Anyone who has seen the excellent movie starring George Clooney, Monuments Men (based on the eponymous book), knows that the Allies spent time and money searching for stolen works of art during and after WWII. A visit to the Castelli Romani region just 30 km outside Rome allows you into the playground of Emperors and Popes (sometimes one and the same), Cardinals and Commoners to enjoy the fresh summer air where an extraordinary piece of history was restored.
Today, Italy’s Special Carabinieri Unit are famous the world over for their amazing success in sniffing out world class pieces, stolen by tomb raiders or nefarious antiques dealers. But when it came to Emperor Caligula’s party barges, the Germans didn’t cart off the precious bronzes and jewel-encrusted decorations, they simply set the boats ablaze, or so most scholars think.
The emporors and their entourage enjoyed their holidays in the Castelli Romani with heaps of excellent porchetta (spit-roasted pork) sandwiches downed with Frascati white wines and the volcanic lakes of Albano and Nemi. The Lago di Nemi is famous for its strawberry festival and lovely setting. Once called ‘Diana’s Mirror’, its smooth, shiny surface covered the secrets of Caligula below.
For millennia, locals in the Castelli Romani knew about the storied boats resting 30 meters below the surface. Of course, tales of the wild parties thrown on the slave-powered barge would have been legend. The largest of the two would sport a deck the equivalent of five tennis courts, with the boat itself spanning a building’s 20 stories if laid flat across the water. In tow, a smaller boat without oars, carried Caligula’s private palace to steal away from the bacchanals into the ultimate houseboat. The lake is quite small, so it’s pretty certain that the over-the-top houseboats would have been the talk of the town.
But it wasn’t just the Germans who wrought the boats’ destruction. Romans had perfected the ultimate technique in Cancel Culture. After all, how does one espunge the record of a particularly nefarious demagogue? ´Damnatio memoriae´, meaning to condemn their very memory - destroying their very palaces, statues, and in the case of Caligula, party barges and all. The boats were swiftly sunk - jewels, bronzes, mosaics and all - to the bottom of Lake Nemi.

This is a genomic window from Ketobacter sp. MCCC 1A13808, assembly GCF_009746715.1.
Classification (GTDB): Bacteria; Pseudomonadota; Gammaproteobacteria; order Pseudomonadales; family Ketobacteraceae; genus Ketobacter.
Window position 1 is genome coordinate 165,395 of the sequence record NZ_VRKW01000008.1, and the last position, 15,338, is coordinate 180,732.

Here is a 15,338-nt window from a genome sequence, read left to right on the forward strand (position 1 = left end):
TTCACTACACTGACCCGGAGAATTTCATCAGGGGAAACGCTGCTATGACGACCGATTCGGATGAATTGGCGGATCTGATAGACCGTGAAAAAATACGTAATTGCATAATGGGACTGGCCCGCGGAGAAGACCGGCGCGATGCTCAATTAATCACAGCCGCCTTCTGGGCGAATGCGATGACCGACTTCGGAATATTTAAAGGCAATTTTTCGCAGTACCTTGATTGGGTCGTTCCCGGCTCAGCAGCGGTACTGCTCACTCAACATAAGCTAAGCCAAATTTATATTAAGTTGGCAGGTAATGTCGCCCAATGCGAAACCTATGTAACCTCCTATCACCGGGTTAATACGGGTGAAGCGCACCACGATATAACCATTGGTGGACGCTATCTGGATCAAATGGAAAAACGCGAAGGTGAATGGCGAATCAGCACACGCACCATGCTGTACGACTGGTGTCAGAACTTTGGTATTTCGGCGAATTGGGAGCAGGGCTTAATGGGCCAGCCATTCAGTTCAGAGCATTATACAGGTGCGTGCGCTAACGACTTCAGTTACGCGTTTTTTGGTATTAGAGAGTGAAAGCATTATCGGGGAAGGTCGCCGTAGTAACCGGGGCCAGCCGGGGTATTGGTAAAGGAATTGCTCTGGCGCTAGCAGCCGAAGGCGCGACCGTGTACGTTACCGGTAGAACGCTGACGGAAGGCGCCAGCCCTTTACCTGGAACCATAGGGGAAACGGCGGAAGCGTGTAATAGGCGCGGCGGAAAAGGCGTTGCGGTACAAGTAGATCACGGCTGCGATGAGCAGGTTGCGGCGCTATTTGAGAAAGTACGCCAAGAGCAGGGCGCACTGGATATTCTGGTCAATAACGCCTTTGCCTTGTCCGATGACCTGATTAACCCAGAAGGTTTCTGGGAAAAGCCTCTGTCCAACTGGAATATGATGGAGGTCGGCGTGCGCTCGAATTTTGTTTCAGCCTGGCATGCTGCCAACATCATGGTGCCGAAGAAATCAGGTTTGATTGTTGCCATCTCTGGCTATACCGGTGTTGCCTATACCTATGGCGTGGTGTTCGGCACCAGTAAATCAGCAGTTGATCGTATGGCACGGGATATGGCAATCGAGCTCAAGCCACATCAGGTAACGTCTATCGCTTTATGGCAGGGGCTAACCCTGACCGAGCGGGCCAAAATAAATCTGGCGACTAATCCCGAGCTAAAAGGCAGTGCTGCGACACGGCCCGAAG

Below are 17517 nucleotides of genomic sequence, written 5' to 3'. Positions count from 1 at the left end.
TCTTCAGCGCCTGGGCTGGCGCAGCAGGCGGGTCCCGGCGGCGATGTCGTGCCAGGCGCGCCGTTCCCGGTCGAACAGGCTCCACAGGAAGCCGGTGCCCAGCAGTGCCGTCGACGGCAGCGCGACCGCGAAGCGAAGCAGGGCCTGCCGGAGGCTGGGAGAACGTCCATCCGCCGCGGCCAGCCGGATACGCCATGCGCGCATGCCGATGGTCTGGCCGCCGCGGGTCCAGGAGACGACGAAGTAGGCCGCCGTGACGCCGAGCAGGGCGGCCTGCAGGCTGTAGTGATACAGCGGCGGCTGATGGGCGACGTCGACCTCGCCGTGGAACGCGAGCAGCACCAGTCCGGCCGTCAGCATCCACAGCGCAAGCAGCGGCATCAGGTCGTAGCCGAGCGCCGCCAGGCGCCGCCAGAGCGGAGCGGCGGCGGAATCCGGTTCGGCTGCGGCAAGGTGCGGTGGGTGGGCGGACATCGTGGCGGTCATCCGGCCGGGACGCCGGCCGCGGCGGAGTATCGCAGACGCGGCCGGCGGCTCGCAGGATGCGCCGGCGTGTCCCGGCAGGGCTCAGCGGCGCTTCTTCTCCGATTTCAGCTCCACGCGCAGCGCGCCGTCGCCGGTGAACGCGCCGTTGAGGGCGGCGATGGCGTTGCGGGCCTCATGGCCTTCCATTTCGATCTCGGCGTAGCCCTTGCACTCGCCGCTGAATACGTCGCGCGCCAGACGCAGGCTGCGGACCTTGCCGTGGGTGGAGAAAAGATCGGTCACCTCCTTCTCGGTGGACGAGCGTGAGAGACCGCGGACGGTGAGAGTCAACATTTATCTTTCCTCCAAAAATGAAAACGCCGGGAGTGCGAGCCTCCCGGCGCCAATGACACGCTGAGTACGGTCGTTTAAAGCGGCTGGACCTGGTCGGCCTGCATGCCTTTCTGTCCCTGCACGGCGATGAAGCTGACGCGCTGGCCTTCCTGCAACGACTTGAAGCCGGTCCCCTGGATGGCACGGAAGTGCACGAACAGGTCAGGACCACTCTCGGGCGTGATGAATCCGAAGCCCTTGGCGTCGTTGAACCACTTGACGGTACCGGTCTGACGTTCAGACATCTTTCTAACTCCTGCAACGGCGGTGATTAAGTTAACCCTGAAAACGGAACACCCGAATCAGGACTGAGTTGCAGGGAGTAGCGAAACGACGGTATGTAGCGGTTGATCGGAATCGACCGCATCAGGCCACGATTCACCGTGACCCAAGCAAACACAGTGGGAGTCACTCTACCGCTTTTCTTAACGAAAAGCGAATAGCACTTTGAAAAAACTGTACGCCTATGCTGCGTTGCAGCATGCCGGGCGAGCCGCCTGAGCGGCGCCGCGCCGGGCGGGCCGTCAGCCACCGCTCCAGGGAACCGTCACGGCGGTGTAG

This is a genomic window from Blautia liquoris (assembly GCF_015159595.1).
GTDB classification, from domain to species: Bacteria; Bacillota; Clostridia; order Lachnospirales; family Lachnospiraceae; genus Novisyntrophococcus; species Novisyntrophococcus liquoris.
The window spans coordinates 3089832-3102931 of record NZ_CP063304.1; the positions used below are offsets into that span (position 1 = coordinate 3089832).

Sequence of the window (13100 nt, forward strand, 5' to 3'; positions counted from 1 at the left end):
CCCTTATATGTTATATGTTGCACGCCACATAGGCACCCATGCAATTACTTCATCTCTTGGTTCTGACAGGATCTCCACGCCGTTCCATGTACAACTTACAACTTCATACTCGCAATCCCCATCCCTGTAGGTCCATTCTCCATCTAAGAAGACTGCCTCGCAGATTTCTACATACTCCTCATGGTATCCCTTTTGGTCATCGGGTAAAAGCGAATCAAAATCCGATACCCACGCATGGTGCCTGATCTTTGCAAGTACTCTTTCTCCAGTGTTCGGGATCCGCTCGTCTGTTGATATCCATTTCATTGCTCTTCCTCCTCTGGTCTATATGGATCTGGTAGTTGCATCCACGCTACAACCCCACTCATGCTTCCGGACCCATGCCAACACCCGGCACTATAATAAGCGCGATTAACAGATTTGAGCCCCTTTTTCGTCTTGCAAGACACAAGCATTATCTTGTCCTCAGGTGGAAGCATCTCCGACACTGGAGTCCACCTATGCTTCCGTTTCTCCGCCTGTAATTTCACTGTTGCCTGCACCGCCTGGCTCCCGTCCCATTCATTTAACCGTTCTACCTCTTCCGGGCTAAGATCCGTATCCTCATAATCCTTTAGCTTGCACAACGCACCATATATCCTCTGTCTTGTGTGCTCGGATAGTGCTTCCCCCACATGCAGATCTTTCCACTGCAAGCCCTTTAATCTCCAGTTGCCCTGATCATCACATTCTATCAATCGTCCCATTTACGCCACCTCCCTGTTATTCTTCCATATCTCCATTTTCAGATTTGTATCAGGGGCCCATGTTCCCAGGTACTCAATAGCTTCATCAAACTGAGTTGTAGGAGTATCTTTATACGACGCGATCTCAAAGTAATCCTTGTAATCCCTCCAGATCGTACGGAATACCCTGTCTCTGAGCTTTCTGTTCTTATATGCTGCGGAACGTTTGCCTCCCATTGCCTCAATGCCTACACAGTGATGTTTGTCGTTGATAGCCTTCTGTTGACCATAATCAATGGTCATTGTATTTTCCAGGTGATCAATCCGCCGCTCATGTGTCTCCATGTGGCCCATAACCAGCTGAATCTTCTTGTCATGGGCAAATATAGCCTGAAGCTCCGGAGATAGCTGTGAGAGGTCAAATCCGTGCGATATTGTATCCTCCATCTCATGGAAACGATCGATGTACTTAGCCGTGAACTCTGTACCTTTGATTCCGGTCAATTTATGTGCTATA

Over the centuries, the rich and powerful tried to explore or raise the boats in the lakes of the Castelli Romani. Or perhaps just cash in on the finds lying there for the taking. Cardinal Colonna, in the 1400s, sent Genovese divers down for the job. They resurfaced with some lead tubes allowing to date the shipwrecks. In 1535, divers using a diving bell brought back loads of wood “enough for two mules” from the bottom, a technique used again in 1827. By 1895, mosaic flooring, porphyry tiles and even a bronze lion’s head were brought to light. In 1928, the lake was drained and the boats were lifted out of their watery grave. But their presence on the shore (where now a vast naval museum rests) would not last for long.
During WWII, some of the most precious bronzes fortunately had been stashed away into museum vaults in Rome for safe keeping. But in 1944, the impressive wooden ships went fully up in smoke. Some think at the hands of German troops leaving Italy, others, by the hand of locals who were after the (conveniently melted) bronze surfaces therein.
Which leads us back to the recent recovery of a coffee table in Manhattan. Owned by an antiques dealer, the piece has recently been returned to Italy, as part of the intrepid campaign by Italy’s Art Theft Carabinieri squad. And so it now can be viewed right near where it was once part of a Caligula cruise ship from 40AD in Nemi’s Naval Museum in Italy’s Castelli Romani region.